Calcutta, May 31: A consortium of city-based real estate developers said to be led by Avani Group has acquired rights to an EM Bypass land parcel originally meant for a Hilton hotel venture and decided to turn it into a mostly housing project.
The shift strengthens a perception that against the backdrop of the overall economic situation and grim investment climate, housing construction is one of the few segments ' if not the only one ' booming in Bengal. Construction in itself is not an undesirable economic activity but replacement of hotels with houses usually means long-term business prospects have dimmed.
The consortium has secured the rights to the 5.59 acres from DLF, the Delhi-based real estate giant, for Rs 450 crore, two real estate sources told The Telegraph separately.
The newspaper contacted Anirudh Daga, the managing director of Avani, this evening for comments. Daga said he was out of town and would need time till Monday to respond. Efforts to get a reaction over the phone or through text messages drew a blank. The Telegraph will publish Daga's comments when he responds.
Asked whether DLF has relinquished or transferred its rights to develop a hotel/residential block on the EM Bypass plot in favour of a Calcutta-based consortium led by Avani Group, DLF spokesperson Sanjey Roy said: "We do not comment on market speculation."
DLF had outbid several other big groups and paid Rs 155.55 crore in July 2006 to take the land on 99-year lease from the Calcutta Municipal Corporation. The realty powerhouse had then proposed to build a five-star hotel on the land in partnership with Hilton International.
The new right-holders are planning to build a "super-premium" residential block on 80 per cent of the area, leaving the rest for a hotel. The CMC has agreed in principle to the change but the formal approval is yet to come through.
The proposal to change the land use has caused heartburn among some city-based developers who feel they have been denied a level playing field, saying residential projects offer quicker returns than hotel ventures.
"The land was auctioned for a specific purpose. Many players had then bid or refrained from participating after internally working out the business prospect of developing a hotel there. If it was known that the authorities will allow a residential project, more players could have joined with higher bids, which would have made the CMC also richer," said a city-based developer.
But corporation officials said unreasonable restrictions could not be imposed on land use when investors have paid a high price for the land. When the overall economy is in a moribund state, it makes sense to focus on housing than on hospitality, they added.
The land use break-up was changed in two phases. The then Left Front board at the CMC had allowed a partial conversion. DLF's application to use 49 per cent of the land for a residential project was approved at a mayor-in-council meeting of Bikash Ranjan Bhattacharyya on May 28, 2010.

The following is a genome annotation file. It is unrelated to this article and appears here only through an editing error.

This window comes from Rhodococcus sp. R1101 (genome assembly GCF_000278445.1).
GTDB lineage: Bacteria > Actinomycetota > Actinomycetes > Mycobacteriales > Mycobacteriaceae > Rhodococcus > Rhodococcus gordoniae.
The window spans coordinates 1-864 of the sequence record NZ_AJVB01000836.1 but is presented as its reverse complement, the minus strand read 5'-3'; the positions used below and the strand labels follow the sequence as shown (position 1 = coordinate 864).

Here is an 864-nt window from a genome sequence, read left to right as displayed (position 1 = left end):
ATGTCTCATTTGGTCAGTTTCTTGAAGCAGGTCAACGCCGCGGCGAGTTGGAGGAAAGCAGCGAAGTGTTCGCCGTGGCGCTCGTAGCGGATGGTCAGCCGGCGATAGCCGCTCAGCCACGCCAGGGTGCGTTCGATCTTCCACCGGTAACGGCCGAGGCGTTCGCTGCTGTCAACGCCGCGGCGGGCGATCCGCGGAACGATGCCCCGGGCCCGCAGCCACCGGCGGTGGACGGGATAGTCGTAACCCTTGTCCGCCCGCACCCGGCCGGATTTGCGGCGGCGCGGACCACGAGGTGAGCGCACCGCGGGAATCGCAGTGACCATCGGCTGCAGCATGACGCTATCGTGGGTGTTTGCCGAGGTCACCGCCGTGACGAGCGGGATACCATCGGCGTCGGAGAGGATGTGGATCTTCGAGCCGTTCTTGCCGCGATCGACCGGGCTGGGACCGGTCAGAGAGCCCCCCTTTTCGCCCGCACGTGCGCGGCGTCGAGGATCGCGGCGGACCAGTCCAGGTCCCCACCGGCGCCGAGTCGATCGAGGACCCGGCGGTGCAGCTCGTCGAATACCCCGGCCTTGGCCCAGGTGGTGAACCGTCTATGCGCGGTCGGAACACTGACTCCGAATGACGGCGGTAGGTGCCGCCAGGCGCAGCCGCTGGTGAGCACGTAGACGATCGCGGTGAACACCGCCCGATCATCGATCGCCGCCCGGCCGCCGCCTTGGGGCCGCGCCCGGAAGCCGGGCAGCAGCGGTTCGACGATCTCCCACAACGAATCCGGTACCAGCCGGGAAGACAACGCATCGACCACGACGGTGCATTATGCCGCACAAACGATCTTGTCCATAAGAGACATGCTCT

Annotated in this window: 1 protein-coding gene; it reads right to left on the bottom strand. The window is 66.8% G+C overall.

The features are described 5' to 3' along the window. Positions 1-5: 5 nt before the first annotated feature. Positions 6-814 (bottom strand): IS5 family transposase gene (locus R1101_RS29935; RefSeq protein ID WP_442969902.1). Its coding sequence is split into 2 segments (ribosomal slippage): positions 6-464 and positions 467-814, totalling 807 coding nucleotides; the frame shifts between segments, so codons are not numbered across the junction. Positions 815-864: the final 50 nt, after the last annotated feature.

The proposal for the 80:20 ratio was filed after the Trinamul Congress returned to the helm of CMC and Sovan Chatterjee became mayor.
In November 2011, DLF Hotels and Hospitalities sought permission to use 80 per cent of the land for a housing project and 20 per cent for a hotel. The company informed the CMC that Adone Hotels and Hospitalities Ltd would look after the proposed project. The Telegraph could not establish who runs this group and was unable to get in touch with any company official.
The CMC assessed whether 20 per cent of the 5.59 acres would be sufficient for a hotel. The land set aside was found viable and the Trinamul-led board decided in principle to approve the project on payment of Rs 36 crore to the CMC. The matter is yet to be placed before the mayor-in-council meeting for approval.
The residential project has already been soft-launched with an initial offer of flats at Rs 11,000 per square foot. One of the consultancy firms marketing the scheme said the project would be launched in public in two to three months at Rs 14,000 per square foot.
"There will be two towers of G+36 floors, having 150 flats in total. But for a booking now, 72 per cent down payment has to be made," an executive of the consultancy firm said over the phone. He said the size of the flats would be 3,000sqft and the price for each unit could add up to around Rs 5 crore.
Developers who lost out raised questions whether the CMC can allow such a change in the use of land. "The CMC cannot sanction the new plan even after accepting a fine. If it is agreeable to allow housing, the land should be taken back by the CMC by repaying DLF and put to auction again to ensure a level playing field for all," said a developer.
"You can expect to make a profit in two to three years in housing compared to seven to 10 years in hotels. Moreover, the developer hardly needs to arrange funds for housing where booking money is used as seed capital. For a hotel, the developer needs to secure all the money to build the property," he added.
The DLF decision to exit in favour of a housing project reflects the changes in the real estate market and economy (both in Bengal and the rest of the world) over the past five years.
When the CMC started auctioning land along the bypass, hopes were running high about then chief minister Buddhadeb Bhattacharjee's industrialisation initiative.
Emaar MGF had paid Rs 213 crore for land for a Marriot hotel, not too far from ITC Sonar. DLF checked in on July 26, 2006, and Hilton joined in August 2007. However, the land war changed the mood in Bengal, which was followed by the global economic meltdown.
The real estate and hospitality market slumped across the country. Many investors then realised that hotel ventures alone may not be a viable proposition. It is not clear if such an assessment prompted DLF, which has parted ways with Hilton, to seek changes in the land formula.